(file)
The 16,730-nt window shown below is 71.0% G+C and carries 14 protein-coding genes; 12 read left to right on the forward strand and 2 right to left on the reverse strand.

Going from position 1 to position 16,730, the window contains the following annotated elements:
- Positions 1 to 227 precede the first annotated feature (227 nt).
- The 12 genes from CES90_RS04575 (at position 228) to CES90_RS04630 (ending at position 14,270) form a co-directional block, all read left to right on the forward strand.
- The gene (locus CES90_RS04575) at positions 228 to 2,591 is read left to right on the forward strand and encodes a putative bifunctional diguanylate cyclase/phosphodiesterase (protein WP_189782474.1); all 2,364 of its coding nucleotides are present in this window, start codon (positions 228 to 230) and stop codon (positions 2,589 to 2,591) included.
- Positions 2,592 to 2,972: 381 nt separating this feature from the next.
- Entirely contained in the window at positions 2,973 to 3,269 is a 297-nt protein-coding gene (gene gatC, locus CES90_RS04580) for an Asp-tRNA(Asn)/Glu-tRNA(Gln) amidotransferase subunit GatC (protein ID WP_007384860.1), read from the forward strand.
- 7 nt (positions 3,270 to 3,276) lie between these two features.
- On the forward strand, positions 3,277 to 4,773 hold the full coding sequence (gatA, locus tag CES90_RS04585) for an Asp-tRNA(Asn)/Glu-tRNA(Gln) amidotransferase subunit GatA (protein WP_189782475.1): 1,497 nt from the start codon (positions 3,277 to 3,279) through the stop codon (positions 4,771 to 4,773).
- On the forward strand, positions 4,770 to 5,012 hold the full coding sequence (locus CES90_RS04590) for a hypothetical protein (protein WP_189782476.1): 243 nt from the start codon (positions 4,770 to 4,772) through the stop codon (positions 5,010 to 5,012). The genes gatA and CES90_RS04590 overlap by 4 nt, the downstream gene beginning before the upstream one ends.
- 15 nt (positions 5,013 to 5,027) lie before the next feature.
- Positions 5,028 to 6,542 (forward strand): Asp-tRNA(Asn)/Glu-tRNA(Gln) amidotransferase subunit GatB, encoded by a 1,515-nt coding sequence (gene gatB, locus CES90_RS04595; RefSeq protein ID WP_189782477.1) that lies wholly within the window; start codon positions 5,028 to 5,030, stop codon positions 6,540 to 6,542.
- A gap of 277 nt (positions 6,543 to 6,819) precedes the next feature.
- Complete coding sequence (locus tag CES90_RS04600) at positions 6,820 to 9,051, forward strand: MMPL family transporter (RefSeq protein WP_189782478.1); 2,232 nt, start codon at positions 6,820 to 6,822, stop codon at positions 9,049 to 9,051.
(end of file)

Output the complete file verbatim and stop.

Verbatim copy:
The 16,730-nt window shown below is 71.0% G+C and carries 14 protein-coding genes; 12 read left to right on the forward strand and 2 right to left on the reverse strand.

Going from position 1 to position 16,730, the window contains the following annotated elements:
- Positions 1 to 227 precede the first annotated feature (227 nt).
- The 12 genes from CES90_RS04575 (at position 228) to CES90_RS04630 (ending at position 14,270) form a co-directional block, all read left to right on the forward strand.
- The gene (locus CES90_RS04575) at positions 228 to 2,591 is read left to right on the forward strand and encodes a putative bifunctional diguanylate cyclase/phosphodiesterase (protein WP_189782474.1); all 2,364 of its coding nucleotides are present in this window, start codon (positions 228 to 230) and stop codon (positions 2,589 to 2,591) included.
- Positions 2,592 to 2,972: 381 nt separating this feature from the next.
- Entirely contained in the window at positions 2,973 to 3,269 is a 297-nt protein-coding gene (gene gatC, locus CES90_RS04580) for an Asp-tRNA(Asn)/Glu-tRNA(Gln) amidotransferase subunit GatC (protein ID WP_007384860.1), read from the forward strand.
- 7 nt (positions 3,270 to 3,276) lie between these two features.
- On the forward strand, positions 3,277 to 4,773 hold the full coding sequence (gatA, locus tag CES90_RS04585) for an Asp-tRNA(Asn)/Glu-tRNA(Gln) amidotransferase subunit GatA (protein WP_189782475.1): 1,497 nt from the start codon (positions 3,277 to 3,279) through the stop codon (positions 4,771 to 4,773).
- On the forward strand, positions 4,770 to 5,012 hold the full coding sequence (locus CES90_RS04590) for a hypothetical protein (protein WP_189782476.1): 243 nt from the start codon (positions 4,770 to 4,772) through the stop codon (positions 5,010 to 5,012). The genes gatA and CES90_RS04590 overlap by 4 nt, the downstream gene beginning before the upstream one ends.
- 15 nt (positions 5,013 to 5,027) lie before the next feature.
- Positions 5,028 to 6,542 (forward strand): Asp-tRNA(Asn)/Glu-tRNA(Gln) amidotransferase subunit GatB, encoded by a 1,515-nt coding sequence (gene gatB, locus CES90_RS04595; RefSeq protein ID WP_189782477.1) that lies wholly within the window; start codon positions 5,028 to 5,030, stop codon positions 6,540 to 6,542.
- A gap of 277 nt (positions 6,543 to 6,819) precedes the next feature.
- Complete coding sequence (locus tag CES90_RS04600) at positions 6,820 to 9,051, forward strand: MMPL family transporter (RefSeq protein WP_189782478.1); 2,232 nt, start codon at positions 6,820 to 6,822, stop codon at positions 9,049 to 9,051.